Much has been said about the reliability of Wikipedia*. But in this age of Internet 2.0, we find the pervasive success of grassroots organizations taking a legitimate hold on not just the Internet, but on the way society does things all around. Concepts like “citizen journalism” and “new media” represent the way of the future, not necessarily replacing standard print, radio, or television, but standing firmly and rightfully alongside these media outlets.

*This is addressed fully in the book.

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About MaryKay

  • http://www.thepolitikos.com Heloise

    I was on a blog when the news of “wiki” 7 or 8 years ago when the birth of Wike was posted by a woman who said she was a friend of the guy who created it. And asking the members (a middle class educated yahoo group) for contributions.

    She told us of the origin of the word. I have been a user from wiki’s advent. I actually tried editing stuff on their but either someone had beat me to the update or one addition was rejected because they said they thought it was plaigarized. Thus ended my stint with wiki, it’s sticki you can’t just put any thing and you GOTTA be fast to get there before someone else does the update as in the case of Tim Russert. I also checked recently to see if my moniker was yet added to Wiki I guess it’s too soon :)

    And if you check the sources on many of my articles I use them a lot. It’s a good source to be sure.

    Thanks for article.

    Heloise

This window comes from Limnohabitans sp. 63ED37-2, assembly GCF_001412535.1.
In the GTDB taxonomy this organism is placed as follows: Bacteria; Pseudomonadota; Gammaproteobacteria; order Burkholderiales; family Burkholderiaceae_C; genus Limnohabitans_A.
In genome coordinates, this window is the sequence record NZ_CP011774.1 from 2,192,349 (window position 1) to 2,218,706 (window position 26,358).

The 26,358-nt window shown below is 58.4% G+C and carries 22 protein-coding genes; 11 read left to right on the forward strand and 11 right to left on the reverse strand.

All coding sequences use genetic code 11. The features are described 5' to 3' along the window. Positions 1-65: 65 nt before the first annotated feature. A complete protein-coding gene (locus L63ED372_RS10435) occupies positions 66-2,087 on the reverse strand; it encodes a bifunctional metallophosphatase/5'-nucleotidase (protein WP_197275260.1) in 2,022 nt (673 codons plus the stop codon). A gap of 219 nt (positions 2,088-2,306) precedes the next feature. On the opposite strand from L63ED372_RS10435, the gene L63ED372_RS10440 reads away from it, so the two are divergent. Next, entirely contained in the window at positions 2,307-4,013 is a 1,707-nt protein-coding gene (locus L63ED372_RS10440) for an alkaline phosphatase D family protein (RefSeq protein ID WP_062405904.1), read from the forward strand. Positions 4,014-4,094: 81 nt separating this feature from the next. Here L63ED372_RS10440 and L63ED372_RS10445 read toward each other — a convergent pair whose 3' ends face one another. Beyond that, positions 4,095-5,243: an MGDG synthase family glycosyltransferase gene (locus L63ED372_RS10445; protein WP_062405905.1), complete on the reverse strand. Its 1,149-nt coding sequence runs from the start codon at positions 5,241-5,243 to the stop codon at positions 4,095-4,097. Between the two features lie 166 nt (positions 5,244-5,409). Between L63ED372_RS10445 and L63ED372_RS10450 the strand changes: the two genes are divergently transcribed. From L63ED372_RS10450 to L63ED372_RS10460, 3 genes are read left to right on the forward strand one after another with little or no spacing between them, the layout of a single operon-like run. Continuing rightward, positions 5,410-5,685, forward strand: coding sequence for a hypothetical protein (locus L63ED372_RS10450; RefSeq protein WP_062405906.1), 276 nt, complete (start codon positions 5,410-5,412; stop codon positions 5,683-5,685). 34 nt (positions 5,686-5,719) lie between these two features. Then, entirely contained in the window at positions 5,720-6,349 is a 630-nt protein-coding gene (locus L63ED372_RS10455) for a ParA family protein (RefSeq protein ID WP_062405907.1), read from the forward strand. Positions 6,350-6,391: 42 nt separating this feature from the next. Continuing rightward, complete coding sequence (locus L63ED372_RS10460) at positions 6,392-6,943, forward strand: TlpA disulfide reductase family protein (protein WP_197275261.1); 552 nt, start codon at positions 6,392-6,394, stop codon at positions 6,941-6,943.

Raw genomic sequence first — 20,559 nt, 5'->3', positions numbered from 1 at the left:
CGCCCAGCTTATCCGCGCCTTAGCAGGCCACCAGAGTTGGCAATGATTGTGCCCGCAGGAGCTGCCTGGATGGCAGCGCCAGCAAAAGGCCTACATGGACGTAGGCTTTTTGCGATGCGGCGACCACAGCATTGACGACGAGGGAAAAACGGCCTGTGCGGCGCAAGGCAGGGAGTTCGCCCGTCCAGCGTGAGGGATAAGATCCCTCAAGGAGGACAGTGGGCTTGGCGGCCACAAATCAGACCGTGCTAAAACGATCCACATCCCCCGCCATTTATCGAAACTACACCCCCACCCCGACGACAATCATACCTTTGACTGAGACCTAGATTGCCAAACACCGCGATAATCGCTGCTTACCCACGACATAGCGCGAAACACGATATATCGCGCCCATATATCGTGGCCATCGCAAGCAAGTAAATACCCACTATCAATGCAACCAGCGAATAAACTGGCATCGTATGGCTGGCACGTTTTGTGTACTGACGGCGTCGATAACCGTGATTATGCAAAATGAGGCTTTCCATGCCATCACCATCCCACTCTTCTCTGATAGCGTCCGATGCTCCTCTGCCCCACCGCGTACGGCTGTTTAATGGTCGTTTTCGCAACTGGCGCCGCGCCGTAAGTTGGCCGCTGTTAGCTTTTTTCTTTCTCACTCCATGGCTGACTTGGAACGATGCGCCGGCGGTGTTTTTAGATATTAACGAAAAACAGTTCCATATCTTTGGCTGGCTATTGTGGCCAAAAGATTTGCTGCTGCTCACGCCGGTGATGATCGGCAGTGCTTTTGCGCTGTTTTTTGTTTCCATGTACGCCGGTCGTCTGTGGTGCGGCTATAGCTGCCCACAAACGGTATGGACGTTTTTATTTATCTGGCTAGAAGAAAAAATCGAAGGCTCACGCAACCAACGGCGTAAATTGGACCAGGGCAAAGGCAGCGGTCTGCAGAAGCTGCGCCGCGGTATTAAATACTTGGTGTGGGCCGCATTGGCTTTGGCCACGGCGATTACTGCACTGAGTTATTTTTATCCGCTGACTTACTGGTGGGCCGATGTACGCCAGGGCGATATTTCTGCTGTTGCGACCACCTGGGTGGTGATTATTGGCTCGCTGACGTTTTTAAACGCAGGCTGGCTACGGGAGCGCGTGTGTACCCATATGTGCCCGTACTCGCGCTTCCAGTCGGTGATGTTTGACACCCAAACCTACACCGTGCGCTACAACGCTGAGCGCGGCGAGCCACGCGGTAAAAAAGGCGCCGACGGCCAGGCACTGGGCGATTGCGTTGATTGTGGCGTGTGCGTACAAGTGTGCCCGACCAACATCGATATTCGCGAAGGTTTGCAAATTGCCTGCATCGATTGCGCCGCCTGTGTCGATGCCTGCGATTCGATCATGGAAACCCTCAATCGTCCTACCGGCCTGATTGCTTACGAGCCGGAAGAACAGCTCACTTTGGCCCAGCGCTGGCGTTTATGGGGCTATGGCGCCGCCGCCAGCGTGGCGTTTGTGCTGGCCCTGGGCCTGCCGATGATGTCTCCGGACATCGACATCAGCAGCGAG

• http://www.mywikibiz.com Gregory Kohs

    I’ll bet a dollar to your dime that the “reliability of Wikipedia” that was supposedly “addressed fully” in the book, was not fully addressed.

    If your conclusion is that the world has been improved by Wikipedia and other “free culture” efforts, then I’m confident that this book found its target market (the shallow and gullible) in the reviewer.

  • http://en.wikipedia.org/wiki/User:Charles_Matthews Charles Matthews

    I’m one of the authors. Thanks for the nice review. (Hi, Gregory! We must stop meeting like this. How is everything in Kohserville? Did you read the book yet? It is online, you know.) Chapter 2 and Chapter 12 were basically much harder to write than the rest, so I’m glad Mary has highlighted some things from those parts of the book.

  • http://dracutweblog.blogspot.com Mary K. Williams

    Heloise – Thanks for your comments!

  • http://dracutweblog.blogspot.com Mary K. Williams

    Gregory, it looks like you have an axe to grind against Wikipedia. I would have gone into more depth regarding the reliability issue, but I was writing a book review, not a site review. However, this issue is found on page 12, and then on pages 51-55, and again on 117-119. And that’s just what I pulled from my notes.

    And yes, I stand by the belief that “the world has been improved by Wikipedia and other ‘free culture’ efforts.” The fact that information is continually becoming more accessible to anyone with Internet access is a good thing.That makes me neither shallow nor gullible. Human nature has not changed all that much, has it? Some people will sit slack-jawed in front of their TV network news, believing everything that appears in front of them. Others will take in the same information, and still seek additional sources. I am in the latter category.

  • http://dracutweblog.blogspot.com Mary K. Williams

    Charles, Thank you for stopping by. Although I thoroughly enjoyed the book, writing the review was not as easy as I thought! Thanks for the support and good luck to you.